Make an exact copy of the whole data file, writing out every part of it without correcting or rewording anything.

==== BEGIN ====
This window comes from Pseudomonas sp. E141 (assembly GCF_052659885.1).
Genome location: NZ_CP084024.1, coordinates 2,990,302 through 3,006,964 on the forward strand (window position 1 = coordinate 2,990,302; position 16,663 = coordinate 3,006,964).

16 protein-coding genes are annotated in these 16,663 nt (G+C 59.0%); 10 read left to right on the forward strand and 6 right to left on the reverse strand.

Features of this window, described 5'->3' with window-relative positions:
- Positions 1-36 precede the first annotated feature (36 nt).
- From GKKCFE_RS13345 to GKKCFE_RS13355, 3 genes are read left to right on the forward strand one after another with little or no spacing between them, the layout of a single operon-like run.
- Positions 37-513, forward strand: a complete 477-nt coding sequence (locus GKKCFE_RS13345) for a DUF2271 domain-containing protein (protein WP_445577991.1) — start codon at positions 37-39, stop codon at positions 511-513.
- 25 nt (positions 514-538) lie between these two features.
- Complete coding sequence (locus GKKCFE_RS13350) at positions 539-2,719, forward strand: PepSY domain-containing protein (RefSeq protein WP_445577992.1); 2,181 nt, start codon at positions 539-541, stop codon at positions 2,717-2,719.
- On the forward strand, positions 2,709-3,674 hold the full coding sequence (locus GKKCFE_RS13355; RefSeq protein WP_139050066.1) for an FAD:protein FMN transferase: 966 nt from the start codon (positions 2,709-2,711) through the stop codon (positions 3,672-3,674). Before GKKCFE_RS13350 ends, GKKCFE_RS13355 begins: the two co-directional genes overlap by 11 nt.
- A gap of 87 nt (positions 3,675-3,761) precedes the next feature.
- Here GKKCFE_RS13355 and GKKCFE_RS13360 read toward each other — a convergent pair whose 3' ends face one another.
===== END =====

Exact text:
This window comes from Pseudomonas sp. E141 (assembly GCF_052659885.1).
Genome location: NZ_CP084024.1, coordinates 2,990,302 through 3,006,964 on the forward strand (window position 1 = coordinate 2,990,302; position 16,663 = coordinate 3,006,964).

16 protein-coding genes are annotated in these 16,663 nt (G+C 59.0%); 10 read left to right on the forward strand and 6 right to left on the reverse strand.

Features of this window, described 5'->3' with window-relative positions:
- Positions 1-36 precede the first annotated feature (36 nt).
- From GKKCFE_RS13345 to GKKCFE_RS13355, 3 genes are read left to right on the forward strand one after another with little or no spacing between them, the layout of a single operon-like run.
- Positions 37-513, forward strand: a complete 477-nt coding sequence (locus GKKCFE_RS13345) for a DUF2271 domain-containing protein (protein WP_445577991.1) — start codon at positions 37-39, stop codon at positions 511-513.
- 25 nt (positions 514-538) lie between these two features.
- Complete coding sequence (locus GKKCFE_RS13350) at positions 539-2,719, forward strand: PepSY domain-containing protein (RefSeq protein WP_445577992.1); 2,181 nt, start codon at positions 539-541, stop codon at positions 2,717-2,719.
- On the forward strand, positions 2,709-3,674 hold the full coding sequence (locus GKKCFE_RS13355; RefSeq protein WP_139050066.1) for an FAD:protein FMN transferase: 966 nt from the start codon (positions 2,709-2,711) through the stop codon (positions 3,672-3,674). Before GKKCFE_RS13350 ends, GKKCFE_RS13355 begins: the two co-directional genes overlap by 11 nt.
- A gap of 87 nt (positions 3,675-3,761) precedes the next feature.
- Here GKKCFE_RS13355 and GKKCFE_RS13360 read toward each other — a convergent pair whose 3' ends face one another.